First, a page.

The visit — occurring just as the U.S. put in place new 15% tariffs on a range of Chinese goods and while China was filing a complaint about the duties with the World Trade Organization — was meant to show solidarity between the White House and Congress on Trump’s tactics in the trade war.

But not everybody knew what to make of it.

The Fox Business Network’s Lou Dobbs said the senators “may well be undercutting U.S. and China trade negotiations.”

He then got a little personal.

“The two senators would hardly make, at least in my opinion, ideal emissaries under any circumstance,” Dobbs said. “Because both have a significant history of outsourcing American jobs.”

Perdue, a former CEO and one of Trump’s closest allies in the Senate, quickly fell under fire on Twitter.

He had to explain that he was still firmly in the Trump camp, even though at times he has been critical of the tariffs. He still backs the president’s overall trade strategy.

Trump then came to the senators’ rescue, saying he approved of the trip to China.

“I knew about the meeting. I approved of the meeting,” Trump said. “All they did was say we really have bipartisan support.”

Dobbs then had to scramble.

“Correcting last night’s report on Senators Perdue and Daines meeting with China’s Vice Premier Liu on trade and security,” Dobbs wrote on Twitter. “President Trump approved the trip.”

He added that Daines denied having a part in sending Proctor & Gamble jobs to China in the 1990s.

Showing another side: Sonny Perdue, now serving as Trump’s secretary of agriculture, caught a little grief recently for a joke he told while visiting Wisconsin (“What do you call two farmers in a basement? A whine cellar.”).

Wisconsin was not fertile ground for that bit of stand-up. It leads the nation in farm bankruptcies.

Perdue presented a more somber side this past week when a Wisconsin television station aired a report on suicides among farmers.

“Sometimes you get to the end of the rope, and you don’t know where to go,” Perdue said. “I know some people are like that right now.”

The Department of Agriculture says it’s working to create the first federally funded program to help farmers in distress.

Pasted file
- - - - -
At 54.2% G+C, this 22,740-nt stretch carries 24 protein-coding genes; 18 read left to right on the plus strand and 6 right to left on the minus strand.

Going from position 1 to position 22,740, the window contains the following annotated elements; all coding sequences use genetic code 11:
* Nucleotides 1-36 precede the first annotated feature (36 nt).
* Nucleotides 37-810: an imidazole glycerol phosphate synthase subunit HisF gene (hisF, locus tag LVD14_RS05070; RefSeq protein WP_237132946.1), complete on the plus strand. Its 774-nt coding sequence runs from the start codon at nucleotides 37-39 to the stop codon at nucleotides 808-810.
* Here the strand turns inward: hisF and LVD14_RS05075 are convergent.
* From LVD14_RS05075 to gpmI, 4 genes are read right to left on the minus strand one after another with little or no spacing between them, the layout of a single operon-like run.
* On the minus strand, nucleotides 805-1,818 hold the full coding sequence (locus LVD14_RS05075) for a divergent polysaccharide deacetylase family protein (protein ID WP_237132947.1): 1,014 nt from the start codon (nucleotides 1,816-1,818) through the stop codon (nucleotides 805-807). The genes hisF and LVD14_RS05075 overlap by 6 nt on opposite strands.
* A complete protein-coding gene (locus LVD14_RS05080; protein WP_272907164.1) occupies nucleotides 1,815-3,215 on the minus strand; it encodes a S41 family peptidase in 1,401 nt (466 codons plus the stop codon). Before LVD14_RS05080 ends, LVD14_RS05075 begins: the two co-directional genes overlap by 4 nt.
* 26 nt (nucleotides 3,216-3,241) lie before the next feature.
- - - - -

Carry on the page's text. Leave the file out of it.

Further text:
A vote of support: Count former Georgia Secretary of State Cathy Cox as a fan of the state’s recently purchased voting system.

In an op-ed for The Marietta Daily Journal, Cox drew a connection between the debate to buy the $107 million system and what played out while she was the state’s top election official when Georgia bought the electronic voting machines now being replaced.

The earlier purchase followed the presidential election in 2000 — the year of the hanging chad — that saw the loss of about 94,000 votes to a patchwork of voting devices used across Georgia.

Cox, a Democrat and now the dean of the law school at Mercer University, said she was “impressed” by the new system of 30,000 machines, a combination of touchscreens and printers that will produce paper ballots to be fed into scanners for counting. The new system, she wrote, offers the “extra security that comes with a paper ballot, while the ‘ballot-marking’ touch-screen computer will ensure ballots are marked correctly.”

“I’m proud that we led the nation in 2002 to correct the election problems we found in Georgia, and I’m equally pleased that we are here, again, ready to lead the nation in assuring that accurate and secure voting is still a top priority in our state,” Cox wrote. “Faith in our democracy depends on trust in our elections.”

Candidates, endorsements, etc.:

— Teresa Tomlinson now has a pair of big names in her corner. Early this past week, Andrew Young, the former mayor of Atlanta and onetime U.N. ambassador, endorsed Tomlinson’s bid for the Democratic nomination to run against Republican U.S. Sen. David Perdue. A few days later, former Atlanta Braves slugger Hank Aaron also stepped up to the plate to support Tomlinson.